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    • #46439
      Butch Wax
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      Been looking for a .243Win bolt gun with iron sights for a while now. Couple months ago I bought a Western Field model M776, a Mossburg model 880BD made for Montgomery Wards back in the late 60’s into the 70’s. Being a “D” it’s the deluxe version with a California monte carlo stock capped with rosewood on the nose cap and the flaired pistol grip cap as well. About 95+% blue and slight finish chipping in places near the butt. Overall, a decent example of this model.  That’s the good news.

      Bubba had crushed a cheap scope onto the weapon with Weaver low rings. He destroyed the original rear sight. I mean it was trashed. The scope had the dust coveres cranked down so hard the turrets were broken from the tube. Thanks Bubba for busting the sight you moron!

      Ok, drifted out the destroyed part and trashed the scope, I went to work on fitting a Marbles short Flat-top rear sight. One thing being a retired old gunsmith, ya have lots of parts that didn’t get sold with the business. Took about 30 minutes and good to go.

      Fortunately, Bubba may have cleaned it once a year as the bore was in good shape. A quick sight in and then serious bench and bag work at a hundred.  Remington 100gr factory load wasn’t bad. Sighted it to hit 1 1/2″ high, and the group was around the same size as well. Can’t complain.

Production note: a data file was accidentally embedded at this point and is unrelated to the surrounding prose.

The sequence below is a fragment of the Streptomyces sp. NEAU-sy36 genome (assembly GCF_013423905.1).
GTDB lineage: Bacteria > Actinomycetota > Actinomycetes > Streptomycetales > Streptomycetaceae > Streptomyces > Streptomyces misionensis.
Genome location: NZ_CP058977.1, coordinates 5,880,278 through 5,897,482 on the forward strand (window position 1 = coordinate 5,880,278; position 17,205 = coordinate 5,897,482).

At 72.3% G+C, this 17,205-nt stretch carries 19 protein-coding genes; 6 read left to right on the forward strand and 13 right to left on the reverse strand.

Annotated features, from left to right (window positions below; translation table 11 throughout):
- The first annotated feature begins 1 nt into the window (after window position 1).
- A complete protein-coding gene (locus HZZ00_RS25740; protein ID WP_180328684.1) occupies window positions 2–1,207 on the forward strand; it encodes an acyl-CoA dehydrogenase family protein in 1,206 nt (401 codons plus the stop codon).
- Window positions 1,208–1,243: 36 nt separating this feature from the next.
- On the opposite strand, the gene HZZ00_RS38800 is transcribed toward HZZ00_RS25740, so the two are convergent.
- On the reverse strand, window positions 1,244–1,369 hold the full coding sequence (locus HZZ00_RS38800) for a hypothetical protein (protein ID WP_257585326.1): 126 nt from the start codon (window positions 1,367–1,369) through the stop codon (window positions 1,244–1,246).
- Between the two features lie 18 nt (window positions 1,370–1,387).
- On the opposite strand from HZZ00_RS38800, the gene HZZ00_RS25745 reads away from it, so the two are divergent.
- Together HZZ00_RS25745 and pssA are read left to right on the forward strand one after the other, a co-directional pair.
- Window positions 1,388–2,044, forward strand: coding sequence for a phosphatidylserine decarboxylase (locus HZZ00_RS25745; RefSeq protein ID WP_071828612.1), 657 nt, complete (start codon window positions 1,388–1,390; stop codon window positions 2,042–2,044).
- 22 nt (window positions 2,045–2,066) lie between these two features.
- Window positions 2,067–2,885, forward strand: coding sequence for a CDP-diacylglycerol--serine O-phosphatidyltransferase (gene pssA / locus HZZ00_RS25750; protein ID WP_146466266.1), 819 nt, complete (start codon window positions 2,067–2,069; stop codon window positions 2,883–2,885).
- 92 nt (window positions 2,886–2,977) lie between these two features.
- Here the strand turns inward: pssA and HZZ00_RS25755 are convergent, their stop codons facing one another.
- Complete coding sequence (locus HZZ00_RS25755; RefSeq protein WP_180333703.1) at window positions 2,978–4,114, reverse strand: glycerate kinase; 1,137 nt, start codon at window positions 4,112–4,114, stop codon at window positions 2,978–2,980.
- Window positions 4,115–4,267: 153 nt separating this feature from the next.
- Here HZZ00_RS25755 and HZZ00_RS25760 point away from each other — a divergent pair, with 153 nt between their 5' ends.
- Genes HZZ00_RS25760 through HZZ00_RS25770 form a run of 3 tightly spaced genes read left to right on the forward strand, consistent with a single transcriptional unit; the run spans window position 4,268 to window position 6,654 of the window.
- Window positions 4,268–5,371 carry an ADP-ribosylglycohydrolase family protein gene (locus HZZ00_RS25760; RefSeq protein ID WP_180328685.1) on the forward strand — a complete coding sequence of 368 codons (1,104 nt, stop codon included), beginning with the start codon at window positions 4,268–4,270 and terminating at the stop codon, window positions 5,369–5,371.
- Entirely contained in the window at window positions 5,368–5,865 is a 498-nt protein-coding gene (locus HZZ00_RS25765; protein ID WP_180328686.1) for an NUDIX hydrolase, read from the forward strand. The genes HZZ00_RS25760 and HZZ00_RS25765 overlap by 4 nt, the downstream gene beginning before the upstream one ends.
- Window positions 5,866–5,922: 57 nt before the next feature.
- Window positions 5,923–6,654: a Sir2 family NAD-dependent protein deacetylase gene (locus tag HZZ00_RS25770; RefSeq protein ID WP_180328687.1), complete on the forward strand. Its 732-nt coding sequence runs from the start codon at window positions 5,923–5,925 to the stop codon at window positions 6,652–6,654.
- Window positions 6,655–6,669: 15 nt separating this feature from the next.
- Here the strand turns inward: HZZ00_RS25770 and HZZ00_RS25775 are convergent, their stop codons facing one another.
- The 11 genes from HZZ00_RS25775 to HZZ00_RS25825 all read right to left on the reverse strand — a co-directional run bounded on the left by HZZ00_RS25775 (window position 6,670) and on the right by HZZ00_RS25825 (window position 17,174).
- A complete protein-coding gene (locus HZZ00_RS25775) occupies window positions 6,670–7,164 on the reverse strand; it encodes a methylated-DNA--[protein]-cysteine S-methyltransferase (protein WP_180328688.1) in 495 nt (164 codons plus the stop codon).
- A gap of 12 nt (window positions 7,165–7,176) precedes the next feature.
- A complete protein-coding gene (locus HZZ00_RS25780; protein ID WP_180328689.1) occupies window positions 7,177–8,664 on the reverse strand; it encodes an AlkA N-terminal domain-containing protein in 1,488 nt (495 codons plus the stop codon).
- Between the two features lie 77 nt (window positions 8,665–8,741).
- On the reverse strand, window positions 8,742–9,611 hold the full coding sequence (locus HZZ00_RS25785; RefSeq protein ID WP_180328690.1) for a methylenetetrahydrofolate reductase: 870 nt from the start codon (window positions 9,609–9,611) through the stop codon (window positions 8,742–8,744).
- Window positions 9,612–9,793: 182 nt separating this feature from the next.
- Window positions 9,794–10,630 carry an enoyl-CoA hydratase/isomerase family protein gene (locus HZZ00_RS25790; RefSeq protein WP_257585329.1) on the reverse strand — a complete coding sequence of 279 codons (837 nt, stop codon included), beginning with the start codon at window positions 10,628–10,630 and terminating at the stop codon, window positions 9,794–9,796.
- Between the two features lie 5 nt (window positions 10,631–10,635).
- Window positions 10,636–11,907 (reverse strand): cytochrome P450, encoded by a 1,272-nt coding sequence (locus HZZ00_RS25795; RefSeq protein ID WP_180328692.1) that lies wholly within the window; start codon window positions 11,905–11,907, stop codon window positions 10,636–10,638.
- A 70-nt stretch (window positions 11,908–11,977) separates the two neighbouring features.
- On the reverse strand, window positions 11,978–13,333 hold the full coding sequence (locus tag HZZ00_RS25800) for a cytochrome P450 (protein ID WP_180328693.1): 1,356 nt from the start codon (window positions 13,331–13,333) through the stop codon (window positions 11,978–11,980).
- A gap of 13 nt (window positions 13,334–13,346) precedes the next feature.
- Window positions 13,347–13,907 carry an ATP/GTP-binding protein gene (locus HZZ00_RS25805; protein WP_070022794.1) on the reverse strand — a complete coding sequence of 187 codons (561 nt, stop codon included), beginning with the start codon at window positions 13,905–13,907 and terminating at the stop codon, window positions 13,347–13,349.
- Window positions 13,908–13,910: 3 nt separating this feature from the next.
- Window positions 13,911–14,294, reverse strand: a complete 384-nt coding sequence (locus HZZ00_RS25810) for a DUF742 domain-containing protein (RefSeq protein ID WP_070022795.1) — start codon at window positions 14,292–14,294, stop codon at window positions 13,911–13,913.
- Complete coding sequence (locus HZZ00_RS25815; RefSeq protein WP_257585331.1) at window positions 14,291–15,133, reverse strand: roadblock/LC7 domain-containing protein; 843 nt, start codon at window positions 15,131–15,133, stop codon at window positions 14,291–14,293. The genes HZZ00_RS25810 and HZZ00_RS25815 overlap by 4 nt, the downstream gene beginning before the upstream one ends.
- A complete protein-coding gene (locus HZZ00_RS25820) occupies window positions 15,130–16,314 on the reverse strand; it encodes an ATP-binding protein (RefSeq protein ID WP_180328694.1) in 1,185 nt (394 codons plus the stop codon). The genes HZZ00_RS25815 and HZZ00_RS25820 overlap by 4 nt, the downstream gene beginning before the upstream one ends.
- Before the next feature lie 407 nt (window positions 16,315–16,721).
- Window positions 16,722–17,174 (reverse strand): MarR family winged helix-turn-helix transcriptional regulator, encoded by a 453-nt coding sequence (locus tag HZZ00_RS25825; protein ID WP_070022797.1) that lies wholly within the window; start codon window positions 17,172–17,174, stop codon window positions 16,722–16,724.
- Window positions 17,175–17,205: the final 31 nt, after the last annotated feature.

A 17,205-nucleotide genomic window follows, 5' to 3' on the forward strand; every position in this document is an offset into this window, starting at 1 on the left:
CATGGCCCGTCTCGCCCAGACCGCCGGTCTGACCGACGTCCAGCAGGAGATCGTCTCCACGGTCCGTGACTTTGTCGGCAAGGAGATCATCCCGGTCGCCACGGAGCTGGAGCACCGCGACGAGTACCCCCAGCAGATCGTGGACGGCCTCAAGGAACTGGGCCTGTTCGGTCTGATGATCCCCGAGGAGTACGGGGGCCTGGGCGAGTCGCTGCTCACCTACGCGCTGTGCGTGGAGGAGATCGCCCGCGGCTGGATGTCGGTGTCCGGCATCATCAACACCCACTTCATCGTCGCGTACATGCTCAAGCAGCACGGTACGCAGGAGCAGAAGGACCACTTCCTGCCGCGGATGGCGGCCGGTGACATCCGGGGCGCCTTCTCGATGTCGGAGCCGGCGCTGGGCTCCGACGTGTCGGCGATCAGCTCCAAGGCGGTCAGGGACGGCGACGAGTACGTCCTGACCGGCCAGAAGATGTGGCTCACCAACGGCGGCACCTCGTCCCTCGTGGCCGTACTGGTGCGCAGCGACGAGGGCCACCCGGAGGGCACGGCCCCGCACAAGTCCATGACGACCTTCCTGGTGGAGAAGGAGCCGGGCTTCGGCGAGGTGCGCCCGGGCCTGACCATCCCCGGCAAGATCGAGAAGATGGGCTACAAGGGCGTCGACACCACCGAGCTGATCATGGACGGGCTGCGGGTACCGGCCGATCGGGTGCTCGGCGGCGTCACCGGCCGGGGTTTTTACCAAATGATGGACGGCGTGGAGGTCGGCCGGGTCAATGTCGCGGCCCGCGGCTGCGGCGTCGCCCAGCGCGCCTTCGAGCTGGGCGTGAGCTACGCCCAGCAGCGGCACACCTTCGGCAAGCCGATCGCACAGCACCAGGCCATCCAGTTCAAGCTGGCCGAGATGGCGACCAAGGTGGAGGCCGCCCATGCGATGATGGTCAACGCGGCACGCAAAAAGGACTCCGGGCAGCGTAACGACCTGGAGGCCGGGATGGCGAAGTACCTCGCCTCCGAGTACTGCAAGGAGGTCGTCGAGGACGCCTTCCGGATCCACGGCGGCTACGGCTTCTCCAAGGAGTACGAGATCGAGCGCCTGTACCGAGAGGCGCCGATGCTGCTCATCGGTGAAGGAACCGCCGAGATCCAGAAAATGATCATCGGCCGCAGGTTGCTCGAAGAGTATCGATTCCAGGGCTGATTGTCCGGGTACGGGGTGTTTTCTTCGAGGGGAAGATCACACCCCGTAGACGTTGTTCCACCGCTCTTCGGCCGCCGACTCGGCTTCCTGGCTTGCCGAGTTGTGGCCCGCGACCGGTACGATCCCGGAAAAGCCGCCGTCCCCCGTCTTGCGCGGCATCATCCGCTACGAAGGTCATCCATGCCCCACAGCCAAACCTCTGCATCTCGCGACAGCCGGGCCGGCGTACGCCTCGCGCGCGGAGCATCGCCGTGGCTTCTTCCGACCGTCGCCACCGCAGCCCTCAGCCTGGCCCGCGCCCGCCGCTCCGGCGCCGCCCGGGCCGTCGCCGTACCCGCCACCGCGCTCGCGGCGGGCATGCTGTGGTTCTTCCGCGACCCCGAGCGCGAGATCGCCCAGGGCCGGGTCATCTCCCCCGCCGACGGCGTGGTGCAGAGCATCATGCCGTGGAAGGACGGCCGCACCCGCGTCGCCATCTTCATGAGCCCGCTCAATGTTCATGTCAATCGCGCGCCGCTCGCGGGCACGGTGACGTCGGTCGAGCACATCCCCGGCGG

My reason for wanting a .243Win was to shoot the same caliber as my granddaughter and her new husband. I fixed em up with all the gear to reload the three calibers they have [.243Win, .30-30Win, and .30’06Spr] or basically every caliber to hunt everything here in Texas. I never had a “little caliber” bolter before and this one’s proven to be fun! Now I can shoot with the youngsters and some on my own.

      My loading gear is good to go. Found a great full set of Lyman 310 dies, and bought a new set of Lyman FL 243Win dies at Gander Mountain’s going out of business sale for 50% off. And the rifle has been very receptive to Hornady 87gr BTHP and 100gr BTSP with RL15 and H380.  Thus far, I’ve been loading with the 310’s getting  great necksized loads and enjoying the old school style.

      Did I need another bolt gun? Not really, I have a great .30’06Spr. But it has no iron sight. So maybe I can say I sorta did since I like iron sights better? Ok. We’ll go with that!

      Of course I tried to post a picture but as always, it does not work…..

    • #46443
      Butch Wax
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      Ok Tim, I shrunk it down a bunch.

      Anyway, here’s my new little bore boomer. Maybe I can pop a pig with it….

      Oh, and that’s cut, not pressed, checkering too.

    • #46455
      Goodsteel
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      Very nice!!!

      I have recently made my journey into 6mm land myself. There is a fellow I work with who shot his biggest buck (a true monster whitetail) with a 243, 450 yards distant, in the neck. He says it dropped like flipping a light switch off. I used to have a bad case of magnumitus, and shot a 300 winmag as a nice “middle of the road” caliber. Since that time, and as experience sinks in, I’ve come to the conclusion that often “less is more” and sometimes, more=a LOT more.